Major setbacks for Russia
Russia’s faltering war against Ukraine met further hurdles yesterday as the flagship of its Black Sea fleet sank after a catastrophic explosion and fire, and the EU moved closer to an embargo on Russian oil imports. Follow the latest updates from the war.
Ukraine claimed to have hit the ship, the guided missile cruiser Moskva, with two Neptune missiles. Russia attributed the explosion to ammunition on board the ship. If confirmed, the missile strike would be a serious blow both militarily and symbolically – proof that Russia’s ships can no longer operate with impunity – and another blow to morale.
Moscow also faces the potential loss of European fossil fuel markets. EU officials announced yesterday that an oil embargo is in the works, on top of a previously announced ban on Russian coal imports. The moves will undoubtedly increase fuel and electricity prices in Europe.
Elon Musk’s bid on Twitter
Weeks after Elon Musk revealed he had bought 9 percent of Twitter, the Tesla billionaire made an unsolicited offer to buy the company outright. The offer, which will potentially exceed $40 billion, could have a major impact on political discourse: Musk is a strong supporter of unfettered free speech and exploded when Twitter moderated users.
In a statement, Twitter said it would “carefully study the proposal”. But after a board meeting lasting several hours, the executives and directors seemed ready for a fight. They seemed to drive investors against Musk’s plans, indicating that he would have to spend billions more if he wanted to own the company.
Twitter is also considering a corporate defense tactic of imposing a so-called poison pill, a maneuver designed to fend off an unwelcome takeover bid by making the target’s stock more expensive, officials said. Musk has given few details about how he would pay for the company.
Plan: Musk said that if he succeeded in acquiring Twitter, he planned to relax the company’s moderation policy and make public the content ranking algorithm that controls what people see in their Twitter feeds. Conservatives celebrated his offer.
Britain plans to send refugees to Rwanda
The British government announced a plan to send asylum seekers to Rwanda for processing and resettlement, with immediate condemnation of human rights groups and opposition leaders. Such legislation makes the country one of the few superpowers willing to reject migrants without even considering their case.
Rwanda – which has historically been criticized for its human rights record – said it would receive about $157 million or £120 million as part of the deal. It will provide asylum seekers with the opportunity to resettle in countries other than Great Britain, to return home or to a previous country of asylum, or to remain in Rwanda.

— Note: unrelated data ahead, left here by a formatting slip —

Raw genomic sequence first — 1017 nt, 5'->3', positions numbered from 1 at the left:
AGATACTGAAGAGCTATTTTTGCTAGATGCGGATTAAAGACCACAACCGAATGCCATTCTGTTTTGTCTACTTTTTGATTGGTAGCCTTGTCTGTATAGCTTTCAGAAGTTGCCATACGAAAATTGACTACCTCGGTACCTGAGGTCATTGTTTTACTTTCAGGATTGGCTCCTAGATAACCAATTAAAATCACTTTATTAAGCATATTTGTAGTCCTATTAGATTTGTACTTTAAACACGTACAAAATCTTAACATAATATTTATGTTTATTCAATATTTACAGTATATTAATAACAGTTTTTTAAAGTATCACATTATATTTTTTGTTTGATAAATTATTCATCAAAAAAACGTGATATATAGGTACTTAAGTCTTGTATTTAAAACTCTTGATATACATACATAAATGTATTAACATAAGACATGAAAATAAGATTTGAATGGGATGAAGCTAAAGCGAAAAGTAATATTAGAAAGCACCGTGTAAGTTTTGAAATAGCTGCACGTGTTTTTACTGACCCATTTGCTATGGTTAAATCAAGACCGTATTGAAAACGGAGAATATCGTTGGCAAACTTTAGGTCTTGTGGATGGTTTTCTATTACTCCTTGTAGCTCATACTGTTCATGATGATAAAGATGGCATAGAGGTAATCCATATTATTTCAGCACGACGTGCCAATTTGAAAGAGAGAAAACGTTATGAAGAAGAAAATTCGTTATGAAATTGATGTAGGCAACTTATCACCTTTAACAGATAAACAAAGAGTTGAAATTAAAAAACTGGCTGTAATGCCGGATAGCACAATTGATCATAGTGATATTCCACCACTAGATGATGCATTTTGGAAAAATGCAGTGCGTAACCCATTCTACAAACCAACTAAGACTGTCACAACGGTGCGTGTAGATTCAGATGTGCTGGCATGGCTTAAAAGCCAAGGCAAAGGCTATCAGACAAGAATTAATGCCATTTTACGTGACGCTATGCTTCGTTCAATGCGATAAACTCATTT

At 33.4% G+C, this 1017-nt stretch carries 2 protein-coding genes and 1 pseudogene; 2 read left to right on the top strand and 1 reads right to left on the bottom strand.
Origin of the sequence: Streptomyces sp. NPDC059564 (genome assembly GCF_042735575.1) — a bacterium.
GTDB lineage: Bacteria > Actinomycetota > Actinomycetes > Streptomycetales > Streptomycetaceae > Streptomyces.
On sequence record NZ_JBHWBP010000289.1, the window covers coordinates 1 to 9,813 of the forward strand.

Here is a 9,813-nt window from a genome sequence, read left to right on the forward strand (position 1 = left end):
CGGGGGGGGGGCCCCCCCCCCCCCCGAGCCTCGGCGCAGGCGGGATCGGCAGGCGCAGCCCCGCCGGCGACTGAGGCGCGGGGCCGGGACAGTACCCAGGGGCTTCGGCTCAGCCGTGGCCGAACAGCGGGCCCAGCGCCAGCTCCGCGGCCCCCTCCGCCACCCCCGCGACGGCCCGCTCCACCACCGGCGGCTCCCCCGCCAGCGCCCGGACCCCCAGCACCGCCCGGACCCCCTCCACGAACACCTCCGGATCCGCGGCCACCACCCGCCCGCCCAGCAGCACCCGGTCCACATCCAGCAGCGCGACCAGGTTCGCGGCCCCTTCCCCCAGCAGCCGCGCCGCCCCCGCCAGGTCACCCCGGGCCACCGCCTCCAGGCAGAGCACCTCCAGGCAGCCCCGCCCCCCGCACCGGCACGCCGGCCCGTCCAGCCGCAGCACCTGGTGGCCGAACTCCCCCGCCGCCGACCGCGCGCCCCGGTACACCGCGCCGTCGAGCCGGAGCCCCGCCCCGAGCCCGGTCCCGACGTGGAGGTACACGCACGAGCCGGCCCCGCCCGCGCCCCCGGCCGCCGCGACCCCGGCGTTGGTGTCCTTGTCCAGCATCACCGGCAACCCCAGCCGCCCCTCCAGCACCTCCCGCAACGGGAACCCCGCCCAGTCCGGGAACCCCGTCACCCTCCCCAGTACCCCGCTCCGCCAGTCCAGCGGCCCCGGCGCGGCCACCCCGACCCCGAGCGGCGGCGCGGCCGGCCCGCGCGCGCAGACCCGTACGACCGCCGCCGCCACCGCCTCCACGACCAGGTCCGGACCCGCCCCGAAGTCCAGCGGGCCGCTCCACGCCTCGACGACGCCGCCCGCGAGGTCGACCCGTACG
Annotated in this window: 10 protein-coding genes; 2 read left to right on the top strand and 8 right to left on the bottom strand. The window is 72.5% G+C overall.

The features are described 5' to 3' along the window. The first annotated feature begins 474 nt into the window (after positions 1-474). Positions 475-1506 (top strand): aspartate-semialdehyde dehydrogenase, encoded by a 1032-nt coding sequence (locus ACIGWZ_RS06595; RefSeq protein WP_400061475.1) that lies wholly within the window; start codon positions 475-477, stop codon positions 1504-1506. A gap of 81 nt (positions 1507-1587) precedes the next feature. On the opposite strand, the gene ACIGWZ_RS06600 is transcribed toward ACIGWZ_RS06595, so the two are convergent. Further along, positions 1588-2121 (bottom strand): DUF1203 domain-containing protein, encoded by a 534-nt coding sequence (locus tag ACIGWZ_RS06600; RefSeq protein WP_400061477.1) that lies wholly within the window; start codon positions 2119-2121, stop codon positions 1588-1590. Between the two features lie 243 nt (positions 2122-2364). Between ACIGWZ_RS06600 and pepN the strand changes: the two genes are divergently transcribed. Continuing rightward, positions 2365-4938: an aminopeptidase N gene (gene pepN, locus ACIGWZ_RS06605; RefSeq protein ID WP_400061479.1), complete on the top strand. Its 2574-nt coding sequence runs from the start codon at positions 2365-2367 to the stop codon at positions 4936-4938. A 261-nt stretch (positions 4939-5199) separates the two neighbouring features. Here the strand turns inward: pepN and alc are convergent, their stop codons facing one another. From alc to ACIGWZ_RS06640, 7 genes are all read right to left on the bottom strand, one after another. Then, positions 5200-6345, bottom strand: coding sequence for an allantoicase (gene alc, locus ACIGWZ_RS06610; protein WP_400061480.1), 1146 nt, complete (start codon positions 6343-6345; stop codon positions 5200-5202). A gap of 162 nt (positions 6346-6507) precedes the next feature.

The policy would take the hardline immigration policies of the Conservative government led by Boris Johnson, the British Prime Minister, to a new level. Its implementation is subject to the adoption of a law under consideration that could criminalize anyone entering the country without a valid visa. The plan will most likely face legal challenges, Johnson said.
context: Very few other countries have tried similar tactics to deter migrants. Australia has been criticized for its use of asylum processing centers on Pacific islands such as Nauru.
Prompts for a reset: In recent years, criticism of France in its former colonies in Africa has risen sharply, rooted in the feeling that colonialist practices and attitudes never really ended. Nearly half of the continent’s countries were once French colonies or protectorates.
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Putting toddlers to work
The Japanese television series “Old Enough!” – in which small children go shopping – is a three-decade phenomenon that attracts a fifth of all Japanese television viewers when it airs. It’s been on Netflix since late March, captivating international viewers with microsagas — under 15-minute episodes — about toddlers marching out into the big wide world.
In one episode, a “grocery genius” tries to run errands at a store more than half a mile away. In another, an articulate 3-year-old forgets what she’s been asked to do because she’s too busy talking to herself. Kids are used to dropping their cargo (live fish, in one case) or refusing to leave the house in the first place.
The show’s popularity reflects the country’s high level of public safety and a parenting culture that views toddlers’ independence as an important marker of their development, Hisako Ueno and Mike Ives report for The Times.
“It’s a typical way of raising children in Japan and symbolic of our cultural approach, which can be surprising to people from other countries,” said Toshiyuki Shiomi, a child development expert at Shiraume Gakuen University. in Tokyo.